Wednesday, March 21, 2012

The Pennsylvania Atheists and the Makings of a Proper Apology

It appears that the Pennsylvania chapter of the American Atheists not only needs lessons in graphic design and marketing. They also need a moral lesson on the makings of a proper apology.

Hint: "I am sorry that you are all such idiots" is not an apology.

Their apology referred to a billboard they put up that showed a black slave and the Biblical command, "Slaves, obey your masters." The billboard was taken by many to be an offensive statement against blacks. In light of the controversy that followed,

I want to say that I'm truly sorry that many people have misunderstood this billboard. It was never our intention to use race as our message itself.

(See: Atheist Billboard Controversy Stirs Racial Tensions in Harrisburg, Pennsylvania)

This pretty much falls into the general category, "I am sorry that so many people misunderstood our message" fits in the category of, "I am sorry that there are so many idiots out there."

Here are the five elements of a proper apology illustrated with sample text:

(1) The apology itself.

I am truly sorry.

(2) A statement of personal responsibility. where the agent describes exactly what he or she did wrong.

We created a billboard that was so poorly designed that a casual observer could take it as an endorsement of black slavery when, in fact, it was meant to condemn slavery.

(3) An explanation as to why the action was wrong - demonstrating that the agent understands the nature of their mistake.

Slavery was a horrendous institution and the last thing we would want to do is give any impression that those horrors can be justified. That is actually why we decided to put up this sign. When the Pennsylvania legislature declared this the Year if the Bible, they effectively a book that contained this commandment to slaves, "Slave, obey your masters." They endorsed it. We opposed it.

For nearly the whole first century of this country's existence, Southern slave owners not only used this to justify slavery. They taught it to their slaves as a way of coercing those slaves into obedience even when their earthly masters were not looking. They told their slaves, "Even when I am not watching you, God is. When you do not fear me, fear Him."

We find it to be abhorrent that the Pennsylvania Legislature would make such an endorsement and sought to express our abhorrence with this sign.

However, we messed up. We messed up. We made a sign that, to somebody who encounters the sign without knowing its context, appears as an unpleasant reminder and a potential endorsement of the institution of slavery. It looks like a sign that some Southern plantation owner might have put up on the slave house wall. That is the last thing we wanted to do. That fact illustrates another fact that, in communication, context is important. We did not consider the fact that a lot of people who saw the sign would not know its context. I repeat, we messed up. I understand now - what I should have understood a month ago - how that sign might appear to somebody who saw it in a different context.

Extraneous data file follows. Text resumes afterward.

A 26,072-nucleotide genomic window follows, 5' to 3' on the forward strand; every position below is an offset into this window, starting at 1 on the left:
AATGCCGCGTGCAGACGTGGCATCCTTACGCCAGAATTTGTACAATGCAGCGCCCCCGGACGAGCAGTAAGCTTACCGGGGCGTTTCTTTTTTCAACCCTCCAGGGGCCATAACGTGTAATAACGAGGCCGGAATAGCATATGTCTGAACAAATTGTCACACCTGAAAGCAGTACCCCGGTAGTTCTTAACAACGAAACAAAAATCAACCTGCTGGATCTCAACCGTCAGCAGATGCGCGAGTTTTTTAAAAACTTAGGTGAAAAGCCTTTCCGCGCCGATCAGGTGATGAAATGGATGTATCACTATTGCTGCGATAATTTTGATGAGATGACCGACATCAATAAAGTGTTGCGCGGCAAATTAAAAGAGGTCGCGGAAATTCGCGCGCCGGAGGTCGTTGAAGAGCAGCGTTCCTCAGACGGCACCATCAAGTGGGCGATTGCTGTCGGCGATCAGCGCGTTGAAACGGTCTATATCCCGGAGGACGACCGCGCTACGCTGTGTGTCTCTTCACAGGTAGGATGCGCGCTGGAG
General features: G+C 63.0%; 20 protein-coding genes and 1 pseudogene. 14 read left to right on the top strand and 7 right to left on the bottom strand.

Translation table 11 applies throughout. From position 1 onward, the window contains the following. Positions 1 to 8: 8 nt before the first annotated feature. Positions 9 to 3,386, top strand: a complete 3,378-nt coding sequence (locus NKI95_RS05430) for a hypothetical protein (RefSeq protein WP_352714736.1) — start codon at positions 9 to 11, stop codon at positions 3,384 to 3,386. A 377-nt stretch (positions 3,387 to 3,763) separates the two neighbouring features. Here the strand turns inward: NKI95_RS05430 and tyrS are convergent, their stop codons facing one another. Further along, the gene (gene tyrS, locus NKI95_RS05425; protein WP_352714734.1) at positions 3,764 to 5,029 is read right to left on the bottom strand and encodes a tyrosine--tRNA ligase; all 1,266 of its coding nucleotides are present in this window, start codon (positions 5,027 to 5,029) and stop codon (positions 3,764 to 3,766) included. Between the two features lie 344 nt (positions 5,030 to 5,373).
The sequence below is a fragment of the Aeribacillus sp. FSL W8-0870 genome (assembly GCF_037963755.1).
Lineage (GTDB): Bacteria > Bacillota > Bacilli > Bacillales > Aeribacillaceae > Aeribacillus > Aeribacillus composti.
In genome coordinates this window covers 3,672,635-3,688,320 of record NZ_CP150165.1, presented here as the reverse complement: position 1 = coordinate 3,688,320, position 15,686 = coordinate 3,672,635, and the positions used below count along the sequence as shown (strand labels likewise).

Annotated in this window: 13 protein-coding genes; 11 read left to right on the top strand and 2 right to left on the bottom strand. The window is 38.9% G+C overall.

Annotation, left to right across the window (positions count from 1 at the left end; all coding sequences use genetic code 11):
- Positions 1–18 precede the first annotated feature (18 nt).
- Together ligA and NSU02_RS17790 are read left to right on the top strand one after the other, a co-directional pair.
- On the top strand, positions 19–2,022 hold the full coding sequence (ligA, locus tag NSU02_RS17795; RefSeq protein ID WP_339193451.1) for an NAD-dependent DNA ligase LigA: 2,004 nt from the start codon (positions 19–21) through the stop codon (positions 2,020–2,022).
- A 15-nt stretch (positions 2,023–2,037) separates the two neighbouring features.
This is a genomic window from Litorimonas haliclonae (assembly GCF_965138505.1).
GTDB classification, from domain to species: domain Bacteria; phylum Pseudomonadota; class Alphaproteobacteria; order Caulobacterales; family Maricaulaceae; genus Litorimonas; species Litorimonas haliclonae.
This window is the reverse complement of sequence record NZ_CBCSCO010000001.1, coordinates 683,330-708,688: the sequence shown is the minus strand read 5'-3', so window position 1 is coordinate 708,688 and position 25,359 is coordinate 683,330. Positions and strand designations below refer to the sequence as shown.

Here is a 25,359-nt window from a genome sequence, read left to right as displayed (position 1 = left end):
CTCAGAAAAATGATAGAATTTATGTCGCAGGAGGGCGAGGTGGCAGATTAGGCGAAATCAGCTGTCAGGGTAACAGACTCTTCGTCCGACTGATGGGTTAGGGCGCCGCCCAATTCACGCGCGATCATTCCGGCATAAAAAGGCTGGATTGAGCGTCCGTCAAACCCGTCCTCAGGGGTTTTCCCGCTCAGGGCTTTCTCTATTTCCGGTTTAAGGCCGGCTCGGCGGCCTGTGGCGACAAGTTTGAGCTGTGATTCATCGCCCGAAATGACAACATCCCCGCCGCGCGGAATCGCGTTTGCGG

(4) A statement of the steps that will be taken to prevent similar events in the future.

We accept that it is our responsibility to make sure that our message is clearly understood. In the future, when we condemn those practices that contributed to and supported slavery - and we will continue to do so - we will make sure that we use a message that clearly condemns slavery. Unlike the Pennsylvania Legislature, we have no interest in even appearing to endorse those practices and institutions used in the defense of slavery. We will see to it that our future actions reflect that standard.

(5) A statement about how one intends to make up for the mistake.

In the light of these events, I am asking for a meeting with the leaders of the local NAACP and other leaders of the black community in order, first, to convey my apologies in person. And, second, to discuss how we may avoid similar mistakes in the future, and how we may better serve goals that are important to both of us - goals that include a fair and just treatment of all Americans regardless of race.

This is what a proper apology would look like.

Atheists are fallible human beings. We are not perfect. The practice of making an apology is well designed to reduce the damage that come from those imperfections and setting things quickly onto the right track again. When we make mistakes - as we certainly will - we should be quick to recognize them, and to put into practice those principles of apology that can quickly put things on the right track again.

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